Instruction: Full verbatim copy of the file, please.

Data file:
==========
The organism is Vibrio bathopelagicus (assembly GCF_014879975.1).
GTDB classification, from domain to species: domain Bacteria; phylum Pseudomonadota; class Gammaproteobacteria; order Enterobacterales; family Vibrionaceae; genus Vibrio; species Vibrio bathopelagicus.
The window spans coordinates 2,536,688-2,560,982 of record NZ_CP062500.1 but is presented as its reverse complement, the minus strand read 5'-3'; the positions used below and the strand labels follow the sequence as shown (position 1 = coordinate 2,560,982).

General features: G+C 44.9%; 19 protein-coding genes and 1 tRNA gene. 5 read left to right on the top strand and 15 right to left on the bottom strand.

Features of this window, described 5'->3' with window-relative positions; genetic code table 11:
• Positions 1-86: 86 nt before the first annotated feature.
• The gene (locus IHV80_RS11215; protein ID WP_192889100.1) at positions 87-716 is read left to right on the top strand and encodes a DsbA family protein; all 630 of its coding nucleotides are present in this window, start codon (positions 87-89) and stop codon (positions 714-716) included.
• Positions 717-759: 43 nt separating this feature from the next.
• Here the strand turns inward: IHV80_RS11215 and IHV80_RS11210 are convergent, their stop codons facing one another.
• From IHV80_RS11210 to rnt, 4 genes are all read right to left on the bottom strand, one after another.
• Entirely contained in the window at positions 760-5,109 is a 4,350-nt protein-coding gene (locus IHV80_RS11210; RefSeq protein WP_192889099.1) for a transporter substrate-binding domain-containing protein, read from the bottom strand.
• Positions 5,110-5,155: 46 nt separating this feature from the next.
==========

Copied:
The organism is Vibrio bathopelagicus (assembly GCF_014879975.1).
GTDB classification, from domain to species: domain Bacteria; phylum Pseudomonadota; class Gammaproteobacteria; order Enterobacterales; family Vibrionaceae; genus Vibrio; species Vibrio bathopelagicus.
The window spans coordinates 2,536,688-2,560,982 of record NZ_CP062500.1 but is presented as its reverse complement, the minus strand read 5'-3'; the positions used below and the strand labels follow the sequence as shown (position 1 = coordinate 2,560,982).

General features: G+C 44.9%; 19 protein-coding genes and 1 tRNA gene. 5 read left to right on the top strand and 15 right to left on the bottom strand.

Features of this window, described 5'->3' with window-relative positions; genetic code table 11:
• Positions 1-86: 86 nt before the first annotated feature.
• The gene (locus IHV80_RS11215; protein ID WP_192889100.1) at positions 87-716 is read left to right on the top strand and encodes a DsbA family protein; all 630 of its coding nucleotides are present in this window, start codon (positions 87-89) and stop codon (positions 714-716) included.
• Positions 717-759: 43 nt separating this feature from the next.
• Here the strand turns inward: IHV80_RS11215 and IHV80_RS11210 are convergent, their stop codons facing one another.
• From IHV80_RS11210 to rnt, 4 genes are all read right to left on the bottom strand, one after another.
• Entirely contained in the window at positions 760-5,109 is a 4,350-nt protein-coding gene (locus IHV80_RS11210; RefSeq protein WP_192889099.1) for a transporter substrate-binding domain-containing protein, read from the bottom strand.
• Positions 5,110-5,155: 46 nt separating this feature from the next.